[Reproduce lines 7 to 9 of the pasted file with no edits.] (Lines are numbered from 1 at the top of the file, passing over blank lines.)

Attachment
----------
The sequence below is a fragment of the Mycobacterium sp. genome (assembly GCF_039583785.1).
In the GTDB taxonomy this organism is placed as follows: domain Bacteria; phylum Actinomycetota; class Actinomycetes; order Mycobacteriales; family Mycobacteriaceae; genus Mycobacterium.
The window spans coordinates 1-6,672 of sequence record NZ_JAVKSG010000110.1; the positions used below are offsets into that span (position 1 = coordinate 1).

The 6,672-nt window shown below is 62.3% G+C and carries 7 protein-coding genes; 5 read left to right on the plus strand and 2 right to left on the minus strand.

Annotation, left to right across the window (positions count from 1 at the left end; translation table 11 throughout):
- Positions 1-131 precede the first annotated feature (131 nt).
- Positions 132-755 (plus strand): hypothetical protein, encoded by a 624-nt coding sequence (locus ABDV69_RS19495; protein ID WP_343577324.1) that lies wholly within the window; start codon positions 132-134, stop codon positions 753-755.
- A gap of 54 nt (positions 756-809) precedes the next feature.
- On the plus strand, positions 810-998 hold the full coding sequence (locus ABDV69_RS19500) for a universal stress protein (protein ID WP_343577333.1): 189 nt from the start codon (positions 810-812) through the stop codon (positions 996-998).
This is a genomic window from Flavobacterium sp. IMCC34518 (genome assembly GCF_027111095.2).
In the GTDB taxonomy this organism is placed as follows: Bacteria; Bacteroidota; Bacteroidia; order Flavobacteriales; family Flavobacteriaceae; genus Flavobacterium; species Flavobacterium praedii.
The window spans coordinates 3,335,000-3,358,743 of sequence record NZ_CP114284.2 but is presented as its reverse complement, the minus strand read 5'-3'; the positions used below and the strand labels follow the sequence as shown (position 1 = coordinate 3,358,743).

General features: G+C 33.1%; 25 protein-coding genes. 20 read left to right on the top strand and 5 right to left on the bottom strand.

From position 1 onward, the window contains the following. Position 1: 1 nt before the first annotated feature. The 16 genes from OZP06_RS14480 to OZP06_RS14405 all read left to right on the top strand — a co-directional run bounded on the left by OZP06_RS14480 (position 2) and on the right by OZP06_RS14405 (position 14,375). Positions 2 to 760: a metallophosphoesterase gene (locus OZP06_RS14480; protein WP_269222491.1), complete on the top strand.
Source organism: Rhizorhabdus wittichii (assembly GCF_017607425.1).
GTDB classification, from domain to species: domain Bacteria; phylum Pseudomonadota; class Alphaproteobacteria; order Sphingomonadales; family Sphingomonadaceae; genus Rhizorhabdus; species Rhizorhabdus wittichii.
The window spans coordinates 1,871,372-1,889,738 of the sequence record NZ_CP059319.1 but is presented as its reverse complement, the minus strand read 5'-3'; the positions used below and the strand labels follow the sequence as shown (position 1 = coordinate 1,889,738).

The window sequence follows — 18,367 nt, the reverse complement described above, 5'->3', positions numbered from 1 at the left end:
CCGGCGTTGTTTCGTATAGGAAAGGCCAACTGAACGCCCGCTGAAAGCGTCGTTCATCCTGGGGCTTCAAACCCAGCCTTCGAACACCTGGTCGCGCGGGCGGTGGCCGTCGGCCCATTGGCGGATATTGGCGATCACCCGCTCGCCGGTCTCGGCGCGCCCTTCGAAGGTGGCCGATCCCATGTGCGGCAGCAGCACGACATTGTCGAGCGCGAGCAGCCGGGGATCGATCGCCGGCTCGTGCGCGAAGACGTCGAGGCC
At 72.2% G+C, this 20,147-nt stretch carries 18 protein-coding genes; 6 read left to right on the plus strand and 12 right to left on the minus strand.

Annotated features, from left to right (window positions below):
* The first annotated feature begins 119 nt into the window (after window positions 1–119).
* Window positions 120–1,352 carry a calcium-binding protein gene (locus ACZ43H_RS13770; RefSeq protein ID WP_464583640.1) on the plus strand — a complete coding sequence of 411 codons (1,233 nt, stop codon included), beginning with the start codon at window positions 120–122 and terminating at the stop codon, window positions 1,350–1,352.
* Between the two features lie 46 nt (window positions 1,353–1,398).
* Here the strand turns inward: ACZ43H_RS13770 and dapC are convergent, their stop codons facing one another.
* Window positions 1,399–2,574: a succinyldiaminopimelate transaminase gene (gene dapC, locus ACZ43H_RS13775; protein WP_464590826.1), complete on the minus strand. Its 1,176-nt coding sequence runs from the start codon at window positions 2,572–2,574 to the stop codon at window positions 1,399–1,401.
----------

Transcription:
- Positions 132-755 (plus strand): hypothetical protein, encoded by a 624-nt coding sequence (locus ABDV69_RS19495; protein ID WP_343577324.1) that lies wholly within the window; start codon positions 132-134, stop codon positions 753-755.
- A gap of 54 nt (positions 756-809) precedes the next feature.
- On the plus strand, positions 810-998 hold the full coding sequence (locus ABDV69_RS19500) for a universal stress protein (protein ID WP_343577333.1): 189 nt from the start codon (positions 810-812) through the stop codon (positions 996-998).